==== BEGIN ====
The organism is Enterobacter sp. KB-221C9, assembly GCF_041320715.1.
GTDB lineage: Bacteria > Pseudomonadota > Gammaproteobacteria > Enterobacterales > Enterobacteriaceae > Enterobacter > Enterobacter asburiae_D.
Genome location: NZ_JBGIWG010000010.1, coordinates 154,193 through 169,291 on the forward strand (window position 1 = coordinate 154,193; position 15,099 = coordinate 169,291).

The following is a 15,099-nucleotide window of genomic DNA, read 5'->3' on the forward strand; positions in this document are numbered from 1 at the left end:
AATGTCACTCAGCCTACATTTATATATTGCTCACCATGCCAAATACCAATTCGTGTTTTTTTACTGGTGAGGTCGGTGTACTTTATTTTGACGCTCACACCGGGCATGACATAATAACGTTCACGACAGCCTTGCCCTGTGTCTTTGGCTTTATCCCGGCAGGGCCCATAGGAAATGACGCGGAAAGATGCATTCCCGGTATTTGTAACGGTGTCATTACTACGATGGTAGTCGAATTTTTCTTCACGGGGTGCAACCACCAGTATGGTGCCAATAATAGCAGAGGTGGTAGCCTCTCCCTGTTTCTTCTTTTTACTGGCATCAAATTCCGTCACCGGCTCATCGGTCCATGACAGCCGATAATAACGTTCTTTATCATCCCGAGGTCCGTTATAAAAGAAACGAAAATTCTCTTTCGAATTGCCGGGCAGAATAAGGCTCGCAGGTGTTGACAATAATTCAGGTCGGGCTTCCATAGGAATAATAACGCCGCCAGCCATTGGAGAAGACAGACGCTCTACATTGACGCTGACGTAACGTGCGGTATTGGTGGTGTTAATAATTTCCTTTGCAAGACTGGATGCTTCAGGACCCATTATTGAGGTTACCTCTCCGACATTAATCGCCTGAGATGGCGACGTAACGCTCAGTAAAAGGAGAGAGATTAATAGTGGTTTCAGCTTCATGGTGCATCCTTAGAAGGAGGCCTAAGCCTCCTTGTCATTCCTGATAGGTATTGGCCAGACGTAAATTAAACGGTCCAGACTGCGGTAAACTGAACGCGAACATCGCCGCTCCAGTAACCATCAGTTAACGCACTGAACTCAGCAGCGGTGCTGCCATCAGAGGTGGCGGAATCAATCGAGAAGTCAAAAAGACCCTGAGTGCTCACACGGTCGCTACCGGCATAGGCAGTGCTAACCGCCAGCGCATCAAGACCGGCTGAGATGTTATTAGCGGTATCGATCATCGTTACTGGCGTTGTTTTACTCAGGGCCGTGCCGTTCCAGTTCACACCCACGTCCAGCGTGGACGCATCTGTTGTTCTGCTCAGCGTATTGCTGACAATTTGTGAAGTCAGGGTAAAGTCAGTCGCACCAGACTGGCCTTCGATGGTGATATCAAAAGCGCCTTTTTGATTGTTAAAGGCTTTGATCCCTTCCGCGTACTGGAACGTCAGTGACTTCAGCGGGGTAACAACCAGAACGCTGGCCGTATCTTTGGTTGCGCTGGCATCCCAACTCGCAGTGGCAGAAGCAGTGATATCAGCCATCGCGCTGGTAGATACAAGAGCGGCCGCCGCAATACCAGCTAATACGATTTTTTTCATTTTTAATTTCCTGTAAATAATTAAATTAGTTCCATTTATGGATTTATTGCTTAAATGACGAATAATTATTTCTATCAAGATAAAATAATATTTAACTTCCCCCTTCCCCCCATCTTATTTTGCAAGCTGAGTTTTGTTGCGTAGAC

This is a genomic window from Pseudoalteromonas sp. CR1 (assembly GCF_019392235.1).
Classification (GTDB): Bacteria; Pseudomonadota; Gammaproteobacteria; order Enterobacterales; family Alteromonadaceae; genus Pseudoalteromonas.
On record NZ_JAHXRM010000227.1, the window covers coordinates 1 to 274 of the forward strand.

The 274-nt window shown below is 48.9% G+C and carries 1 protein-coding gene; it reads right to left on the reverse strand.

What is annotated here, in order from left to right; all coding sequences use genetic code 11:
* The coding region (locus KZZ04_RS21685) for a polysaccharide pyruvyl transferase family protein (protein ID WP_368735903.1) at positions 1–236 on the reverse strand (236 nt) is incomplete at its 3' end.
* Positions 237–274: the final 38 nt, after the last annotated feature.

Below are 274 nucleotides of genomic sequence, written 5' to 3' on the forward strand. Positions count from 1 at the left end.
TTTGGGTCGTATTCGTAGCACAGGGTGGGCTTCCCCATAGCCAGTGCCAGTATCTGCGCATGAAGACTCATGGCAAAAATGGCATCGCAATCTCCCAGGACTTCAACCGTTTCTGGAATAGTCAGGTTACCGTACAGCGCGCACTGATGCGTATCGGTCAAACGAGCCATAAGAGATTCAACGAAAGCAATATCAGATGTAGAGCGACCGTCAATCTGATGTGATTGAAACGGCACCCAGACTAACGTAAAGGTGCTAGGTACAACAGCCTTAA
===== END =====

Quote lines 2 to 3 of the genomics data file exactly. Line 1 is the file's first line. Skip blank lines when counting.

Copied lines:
GTDB lineage: Bacteria > Pseudomonadota > Gammaproteobacteria > Enterobacterales > Enterobacteriaceae > Enterobacter > Enterobacter asburiae_D.
Genome location: NZ_JBGIWG010000010.1, coordinates 154,193 through 169,291 on the forward strand (window position 1 = coordinate 154,193; position 15,099 = coordinate 169,291).